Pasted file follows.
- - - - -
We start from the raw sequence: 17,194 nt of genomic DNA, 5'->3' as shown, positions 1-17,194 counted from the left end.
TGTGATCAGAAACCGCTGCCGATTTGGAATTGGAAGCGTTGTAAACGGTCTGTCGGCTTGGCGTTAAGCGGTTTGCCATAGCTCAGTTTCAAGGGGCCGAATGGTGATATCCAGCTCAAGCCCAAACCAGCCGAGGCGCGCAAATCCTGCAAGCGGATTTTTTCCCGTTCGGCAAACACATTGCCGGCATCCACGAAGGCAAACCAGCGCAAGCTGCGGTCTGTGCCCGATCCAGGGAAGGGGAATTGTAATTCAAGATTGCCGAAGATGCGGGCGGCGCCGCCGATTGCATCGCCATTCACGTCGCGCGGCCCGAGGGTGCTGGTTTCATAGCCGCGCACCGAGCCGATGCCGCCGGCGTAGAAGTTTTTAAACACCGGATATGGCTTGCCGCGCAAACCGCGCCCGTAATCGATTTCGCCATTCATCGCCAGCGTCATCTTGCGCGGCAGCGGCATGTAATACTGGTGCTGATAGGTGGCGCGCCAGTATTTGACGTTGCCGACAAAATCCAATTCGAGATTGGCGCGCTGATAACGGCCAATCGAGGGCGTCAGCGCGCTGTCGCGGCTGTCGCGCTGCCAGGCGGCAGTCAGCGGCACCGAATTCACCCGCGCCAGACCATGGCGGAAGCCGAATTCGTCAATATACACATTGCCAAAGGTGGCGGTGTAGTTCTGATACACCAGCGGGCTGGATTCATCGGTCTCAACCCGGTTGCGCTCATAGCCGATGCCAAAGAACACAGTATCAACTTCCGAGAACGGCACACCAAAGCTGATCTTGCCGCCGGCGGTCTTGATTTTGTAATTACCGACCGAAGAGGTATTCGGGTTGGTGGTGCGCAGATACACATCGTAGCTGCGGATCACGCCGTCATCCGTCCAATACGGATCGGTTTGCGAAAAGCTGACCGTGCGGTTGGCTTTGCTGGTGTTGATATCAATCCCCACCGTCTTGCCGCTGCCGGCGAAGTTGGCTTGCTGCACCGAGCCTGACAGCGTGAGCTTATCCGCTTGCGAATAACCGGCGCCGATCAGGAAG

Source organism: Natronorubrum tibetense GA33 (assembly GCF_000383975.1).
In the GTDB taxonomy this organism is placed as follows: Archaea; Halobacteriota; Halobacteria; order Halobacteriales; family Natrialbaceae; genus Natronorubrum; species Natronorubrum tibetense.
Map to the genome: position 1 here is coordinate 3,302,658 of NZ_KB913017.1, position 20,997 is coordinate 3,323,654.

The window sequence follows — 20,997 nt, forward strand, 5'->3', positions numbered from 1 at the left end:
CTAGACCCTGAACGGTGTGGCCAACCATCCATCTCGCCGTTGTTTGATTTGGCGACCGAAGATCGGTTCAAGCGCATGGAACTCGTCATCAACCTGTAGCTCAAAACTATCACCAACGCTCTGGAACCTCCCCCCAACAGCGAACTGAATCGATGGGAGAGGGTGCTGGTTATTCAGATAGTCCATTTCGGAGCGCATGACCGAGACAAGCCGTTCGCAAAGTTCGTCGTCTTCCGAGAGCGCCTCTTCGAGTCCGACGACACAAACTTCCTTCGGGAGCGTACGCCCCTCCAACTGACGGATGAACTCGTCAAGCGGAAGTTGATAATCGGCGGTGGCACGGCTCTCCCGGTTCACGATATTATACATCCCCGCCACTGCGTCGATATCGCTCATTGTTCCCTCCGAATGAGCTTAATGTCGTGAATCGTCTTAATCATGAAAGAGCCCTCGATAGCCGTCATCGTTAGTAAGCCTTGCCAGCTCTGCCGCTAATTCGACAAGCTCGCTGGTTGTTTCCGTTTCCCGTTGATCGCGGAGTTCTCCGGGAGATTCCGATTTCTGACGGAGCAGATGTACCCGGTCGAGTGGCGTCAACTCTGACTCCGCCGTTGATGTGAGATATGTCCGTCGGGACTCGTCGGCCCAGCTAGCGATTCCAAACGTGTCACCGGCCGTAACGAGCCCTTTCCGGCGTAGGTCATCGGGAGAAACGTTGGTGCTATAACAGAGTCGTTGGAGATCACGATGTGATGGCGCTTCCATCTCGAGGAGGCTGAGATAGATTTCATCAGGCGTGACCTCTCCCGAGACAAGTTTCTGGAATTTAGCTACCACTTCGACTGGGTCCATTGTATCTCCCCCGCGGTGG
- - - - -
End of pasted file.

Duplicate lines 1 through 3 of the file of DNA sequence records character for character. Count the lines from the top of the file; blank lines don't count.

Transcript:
We start from the raw sequence: 17,194 nt of genomic DNA, 5'->3' as shown, positions 1-17,194 counted from the left end.
TGTGATCAGAAACCGCTGCCGATTTGGAATTGGAAGCGTTGTAAACGGTCTGTCGGCTTGGCGTTAAGCGGTTTGCCATAGCTCAGTTTCAAGGGGCCGAATGGTGATATCCAGCTCAAGCCCAAACCAGCCGAGGCGCGCAAATCCTGCAAGCGGATTTTTTCCCGTTCGGCAAACACATTGCCGGCATCCACGAAGGCAAACCAGCGCAAGCTGCGGTCTGTGCCCGATCCAGGGAAGGGGAATTGTAATTCAAGATTGCCGAAGATGCGGGCGGCGCCGCCGATTGCATCGCCATTCACGTCGCGCGGCCCGAGGGTGCTGGTTTCATAGCCGCGCACCGAGCCGATGCCGCCGGCGTAGAAGTTTTTAAACACCGGATATGGCTTGCCGCGCAAACCGCGCCCGTAATCGATTTCGCCATTCATCGCCAGCGTCATCTTGCGCGGCAGCGGCATGTAATACTGGTGCTGATAGGTGGCGCGCCAGTATTTGACGTTGCCGACAAAATCCAATTCGAGATTGGCGCGCTGATAACGGCCAATCGAGGGCGTCAGCGCGCTGTCGCGGCTGTCGCGCTGCCAGGCGGCAGTCAGCGGCACCGAATTCACCCGCGCCAGACCATGGCGGAAGCCGAATTCGTCAATATACACATTGCCAAAGGTGGCGGTGTAGTTCTGATACACCAGCGGGCTGGATTCATCGGTCTCAACCCGGTTGCGCTCATAGCCGATGCCAAAGAACACAGTATCAACTTCCGAGAACGGCACACCAAAGCTGATCTTGCCGCCGGCGGTCTTGATTTTGTAATTACCGACCGAAGAGGTATTCGGGTTGGTGGTGCGCAGATACACATCGTAGCTGCGGATCACGCCGTCATCCGTCCAATACGGATCGGTTTGCGAAAAGCTGACCGTGCGGTTGGCTTTGCTGGTGTTGATATCAATCCCCACCGTCTTGCCGCTGCCGGCGAAGTTGGCTTGCTGCACCGAGCCTGACAGCGTGAGCTTATCCGCTTGCGAATAACCGGCGCCGATCAGGAAG

Source organism: Natronorubrum tibetense GA33 (assembly GCF_000383975.1).